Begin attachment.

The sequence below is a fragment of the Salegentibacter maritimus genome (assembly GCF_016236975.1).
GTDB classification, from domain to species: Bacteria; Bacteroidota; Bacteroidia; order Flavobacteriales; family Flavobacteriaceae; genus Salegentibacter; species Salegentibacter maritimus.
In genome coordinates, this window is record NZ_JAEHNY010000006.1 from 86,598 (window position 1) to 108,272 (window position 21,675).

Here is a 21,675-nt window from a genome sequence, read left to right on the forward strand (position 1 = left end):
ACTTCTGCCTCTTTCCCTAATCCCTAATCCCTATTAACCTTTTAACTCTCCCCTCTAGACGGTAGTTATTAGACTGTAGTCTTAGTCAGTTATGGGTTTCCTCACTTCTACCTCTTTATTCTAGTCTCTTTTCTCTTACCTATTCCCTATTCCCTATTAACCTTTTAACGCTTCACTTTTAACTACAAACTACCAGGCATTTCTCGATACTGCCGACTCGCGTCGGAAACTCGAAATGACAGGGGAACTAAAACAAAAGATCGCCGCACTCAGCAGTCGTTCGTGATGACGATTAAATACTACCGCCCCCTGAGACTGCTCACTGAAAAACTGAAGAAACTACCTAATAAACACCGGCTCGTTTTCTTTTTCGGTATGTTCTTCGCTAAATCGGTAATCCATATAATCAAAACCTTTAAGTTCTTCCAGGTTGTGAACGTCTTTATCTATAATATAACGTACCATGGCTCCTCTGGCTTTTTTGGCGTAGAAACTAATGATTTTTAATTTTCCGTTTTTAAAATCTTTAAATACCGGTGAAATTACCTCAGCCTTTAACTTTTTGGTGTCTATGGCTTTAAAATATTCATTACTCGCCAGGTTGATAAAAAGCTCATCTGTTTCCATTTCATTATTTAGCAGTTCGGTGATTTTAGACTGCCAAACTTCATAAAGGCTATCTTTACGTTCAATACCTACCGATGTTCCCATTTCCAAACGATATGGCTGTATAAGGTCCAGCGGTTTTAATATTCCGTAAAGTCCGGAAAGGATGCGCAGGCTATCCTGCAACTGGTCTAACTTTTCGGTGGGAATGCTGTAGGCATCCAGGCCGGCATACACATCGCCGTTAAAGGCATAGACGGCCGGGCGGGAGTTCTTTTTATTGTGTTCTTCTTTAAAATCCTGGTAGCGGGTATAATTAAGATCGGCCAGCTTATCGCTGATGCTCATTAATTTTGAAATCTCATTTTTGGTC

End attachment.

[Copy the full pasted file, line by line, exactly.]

The sequence below is a fragment of the Salegentibacter maritimus genome (assembly GCF_016236975.1).
GTDB classification, from domain to species: Bacteria; Bacteroidota; Bacteroidia; order Flavobacteriales; family Flavobacteriaceae; genus Salegentibacter; species Salegentibacter maritimus.
In genome coordinates, this window is record NZ_JAEHNY010000006.1 from 86,598 (window position 1) to 108,272 (window position 21,675).

Here is a 21,675-nt window from a genome sequence, read left to right on the forward strand (position 1 = left end):
ACTTCTGCCTCTTTCCCTAATCCCTAATCCCTATTAACCTTTTAACTCTCCCCTCTAGACGGTAGTTATTAGACTGTAGTCTTAGTCAGTTATGGGTTTCCTCACTTCTACCTCTTTATTCTAGTCTCTTTTCTCTTACCTATTCCCTATTCCCTATTAACCTTTTAACGCTTCACTTTTAACTACAAACTACCAGGCATTTCTCGATACTGCCGACTCGCGTCGGAAACTCGAAATGACAGGGGAACTAAAACAAAAGATCGCCGCACTCAGCAGTCGTTCGTGATGACGATTAAATACTACCGCCCCCTGAGACTGCTCACTGAAAAACTGAAGAAACTACCTAATAAACACCGGCTCGTTTTCTTTTTCGGTATGTTCTTCGCTAAATCGGTAATCCATATAATCAAAACCTTTAAGTTCTTCCAGGTTGTGAACGTCTTTATCTATAATATAACGTACCATGGCTCCTCTGGCTTTTTTGGCGTAGAAACTAATGATTTTTAATTTTCCGTTTTTAAAATCTTTAAATACCGGTGAAATTACCTCAGCCTTTAACTTTTTGGTGTCTATGGCTTTAAAATATTCATTACTCGCCAGGTTGATAAAAAGCTCATCTGTTTCCATTTCATTATTTAGCAGTTCGGTGATTTTAGACTGCCAAACTTCATAAAGGCTATCTTTACGTTCAATACCTACCGATGTTCCCATTTCCAAACGATATGGCTGTATAAGGTCCAGCGGTTTTAATATTCCGTAAAGTCCGGAAAGGATGCGCAGGCTATCCTGCAACTGGTCTAACTTTTCGGTGGGAATGCTGTAGGCATCCAGGCCGGCATACACATCGCCGTTAAAGGCATAGACGGCCGGGCGGGAGTTCTTTTTATTGTGTTCTTCTTTAAAATCCTGGTAGCGGGTATAATTAAGATCGGCCAGCTTATCGCTGATGCTCATTAATTTTGAAATCTCATTTTTGGTC